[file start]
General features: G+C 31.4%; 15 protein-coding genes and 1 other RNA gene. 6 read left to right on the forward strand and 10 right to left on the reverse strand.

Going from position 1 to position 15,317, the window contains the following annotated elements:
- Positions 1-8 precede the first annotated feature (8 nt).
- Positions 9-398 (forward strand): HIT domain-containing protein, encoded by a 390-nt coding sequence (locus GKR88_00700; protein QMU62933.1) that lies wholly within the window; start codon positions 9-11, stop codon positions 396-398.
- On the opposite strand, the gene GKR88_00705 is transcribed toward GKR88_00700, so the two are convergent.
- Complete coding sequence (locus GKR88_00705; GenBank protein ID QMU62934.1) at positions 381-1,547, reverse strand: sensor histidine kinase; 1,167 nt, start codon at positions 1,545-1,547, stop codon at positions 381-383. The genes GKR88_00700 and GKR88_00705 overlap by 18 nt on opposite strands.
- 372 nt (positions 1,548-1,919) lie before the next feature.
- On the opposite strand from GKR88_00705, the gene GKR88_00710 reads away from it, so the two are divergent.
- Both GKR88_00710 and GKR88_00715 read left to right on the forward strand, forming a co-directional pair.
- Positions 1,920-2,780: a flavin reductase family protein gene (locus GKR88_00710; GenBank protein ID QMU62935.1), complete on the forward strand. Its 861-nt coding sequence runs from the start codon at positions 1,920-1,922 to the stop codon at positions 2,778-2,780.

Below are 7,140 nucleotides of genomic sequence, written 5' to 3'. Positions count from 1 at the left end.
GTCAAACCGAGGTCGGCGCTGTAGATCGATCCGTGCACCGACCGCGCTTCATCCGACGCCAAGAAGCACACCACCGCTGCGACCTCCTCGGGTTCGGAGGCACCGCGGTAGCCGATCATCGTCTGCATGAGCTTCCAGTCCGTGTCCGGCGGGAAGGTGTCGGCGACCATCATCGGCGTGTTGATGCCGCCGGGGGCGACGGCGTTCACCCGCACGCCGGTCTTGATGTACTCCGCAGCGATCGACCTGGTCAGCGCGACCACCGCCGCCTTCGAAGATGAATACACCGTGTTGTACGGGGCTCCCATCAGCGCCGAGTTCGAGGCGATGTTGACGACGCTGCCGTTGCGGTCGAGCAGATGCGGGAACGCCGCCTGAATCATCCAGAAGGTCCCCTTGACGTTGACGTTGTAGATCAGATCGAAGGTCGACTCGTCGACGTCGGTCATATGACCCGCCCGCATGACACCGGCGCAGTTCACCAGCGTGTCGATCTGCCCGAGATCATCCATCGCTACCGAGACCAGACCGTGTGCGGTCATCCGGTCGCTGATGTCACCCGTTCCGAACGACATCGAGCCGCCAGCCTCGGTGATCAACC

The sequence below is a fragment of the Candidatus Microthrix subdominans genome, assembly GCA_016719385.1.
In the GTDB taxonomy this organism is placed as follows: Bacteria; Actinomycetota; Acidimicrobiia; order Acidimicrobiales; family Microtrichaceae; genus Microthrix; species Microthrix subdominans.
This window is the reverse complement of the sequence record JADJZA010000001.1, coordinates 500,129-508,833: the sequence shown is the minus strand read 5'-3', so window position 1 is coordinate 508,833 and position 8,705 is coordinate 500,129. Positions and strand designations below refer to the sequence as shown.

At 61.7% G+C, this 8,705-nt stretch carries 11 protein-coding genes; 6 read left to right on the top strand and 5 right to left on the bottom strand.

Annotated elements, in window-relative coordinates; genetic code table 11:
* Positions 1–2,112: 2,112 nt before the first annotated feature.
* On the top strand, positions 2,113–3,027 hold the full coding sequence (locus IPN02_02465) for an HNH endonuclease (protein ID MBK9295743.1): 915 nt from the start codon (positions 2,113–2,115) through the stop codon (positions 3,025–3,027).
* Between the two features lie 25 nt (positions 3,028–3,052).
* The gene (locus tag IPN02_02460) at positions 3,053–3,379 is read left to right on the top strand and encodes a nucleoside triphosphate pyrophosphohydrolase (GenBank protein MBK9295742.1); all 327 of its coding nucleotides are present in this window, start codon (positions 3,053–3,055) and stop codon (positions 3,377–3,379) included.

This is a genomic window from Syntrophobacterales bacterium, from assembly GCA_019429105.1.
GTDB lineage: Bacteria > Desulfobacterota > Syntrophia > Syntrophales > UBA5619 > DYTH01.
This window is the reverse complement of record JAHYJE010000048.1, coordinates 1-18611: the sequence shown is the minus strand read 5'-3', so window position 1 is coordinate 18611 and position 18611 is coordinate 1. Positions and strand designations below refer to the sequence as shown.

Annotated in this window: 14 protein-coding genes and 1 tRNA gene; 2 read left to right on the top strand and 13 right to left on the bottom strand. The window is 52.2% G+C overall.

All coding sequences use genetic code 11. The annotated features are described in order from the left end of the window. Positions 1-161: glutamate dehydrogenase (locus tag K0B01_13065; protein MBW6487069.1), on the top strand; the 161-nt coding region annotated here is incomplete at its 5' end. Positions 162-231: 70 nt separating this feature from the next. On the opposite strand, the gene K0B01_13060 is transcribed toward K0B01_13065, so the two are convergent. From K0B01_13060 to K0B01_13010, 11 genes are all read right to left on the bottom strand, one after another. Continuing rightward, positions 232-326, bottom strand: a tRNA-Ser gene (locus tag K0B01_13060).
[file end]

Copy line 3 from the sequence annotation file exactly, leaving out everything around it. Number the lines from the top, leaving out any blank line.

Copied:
- Positions 1-8 precede the first annotated feature (8 nt).